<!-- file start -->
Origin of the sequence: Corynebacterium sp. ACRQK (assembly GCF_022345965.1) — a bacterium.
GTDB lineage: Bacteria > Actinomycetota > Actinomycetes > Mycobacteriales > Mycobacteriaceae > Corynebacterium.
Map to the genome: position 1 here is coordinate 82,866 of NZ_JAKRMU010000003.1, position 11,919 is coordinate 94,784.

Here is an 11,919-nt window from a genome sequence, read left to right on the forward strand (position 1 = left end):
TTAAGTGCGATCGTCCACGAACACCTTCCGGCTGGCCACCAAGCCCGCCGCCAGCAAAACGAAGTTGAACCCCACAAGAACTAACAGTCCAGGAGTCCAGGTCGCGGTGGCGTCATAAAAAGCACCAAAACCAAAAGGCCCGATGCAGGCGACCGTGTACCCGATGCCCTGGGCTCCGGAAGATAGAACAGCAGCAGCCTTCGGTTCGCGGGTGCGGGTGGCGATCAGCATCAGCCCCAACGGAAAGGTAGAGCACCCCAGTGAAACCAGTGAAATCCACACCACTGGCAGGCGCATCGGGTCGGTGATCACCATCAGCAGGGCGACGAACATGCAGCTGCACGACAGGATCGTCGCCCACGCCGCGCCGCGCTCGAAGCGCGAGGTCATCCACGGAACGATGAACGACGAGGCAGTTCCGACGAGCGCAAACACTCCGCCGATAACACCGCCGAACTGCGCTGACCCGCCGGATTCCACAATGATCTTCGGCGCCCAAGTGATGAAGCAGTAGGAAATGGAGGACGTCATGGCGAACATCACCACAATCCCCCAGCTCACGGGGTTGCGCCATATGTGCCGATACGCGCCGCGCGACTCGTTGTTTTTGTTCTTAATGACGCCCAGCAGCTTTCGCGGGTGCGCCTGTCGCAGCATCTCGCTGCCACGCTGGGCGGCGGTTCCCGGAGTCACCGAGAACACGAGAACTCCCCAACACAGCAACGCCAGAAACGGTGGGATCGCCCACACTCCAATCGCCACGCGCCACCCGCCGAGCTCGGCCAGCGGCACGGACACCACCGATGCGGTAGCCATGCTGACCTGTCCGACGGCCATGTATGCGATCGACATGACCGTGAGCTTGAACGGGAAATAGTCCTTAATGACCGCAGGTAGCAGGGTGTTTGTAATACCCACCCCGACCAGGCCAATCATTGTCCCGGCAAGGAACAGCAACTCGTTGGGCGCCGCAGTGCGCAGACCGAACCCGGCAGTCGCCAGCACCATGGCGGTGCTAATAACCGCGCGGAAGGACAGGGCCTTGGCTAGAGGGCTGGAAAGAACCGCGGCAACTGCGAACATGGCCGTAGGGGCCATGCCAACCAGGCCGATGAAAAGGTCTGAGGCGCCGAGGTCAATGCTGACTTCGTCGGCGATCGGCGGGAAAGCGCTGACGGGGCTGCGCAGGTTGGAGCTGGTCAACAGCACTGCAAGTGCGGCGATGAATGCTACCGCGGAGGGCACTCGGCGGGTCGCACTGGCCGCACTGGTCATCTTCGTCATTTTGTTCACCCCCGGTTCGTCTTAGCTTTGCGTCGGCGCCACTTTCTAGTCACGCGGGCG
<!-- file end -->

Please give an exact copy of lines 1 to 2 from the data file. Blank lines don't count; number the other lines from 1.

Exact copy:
Origin of the sequence: Corynebacterium sp. ACRQK (assembly GCF_022345965.1) — a bacterium.
GTDB lineage: Bacteria > Actinomycetota > Actinomycetes > Mycobacteriales > Mycobacteriaceae > Corynebacterium.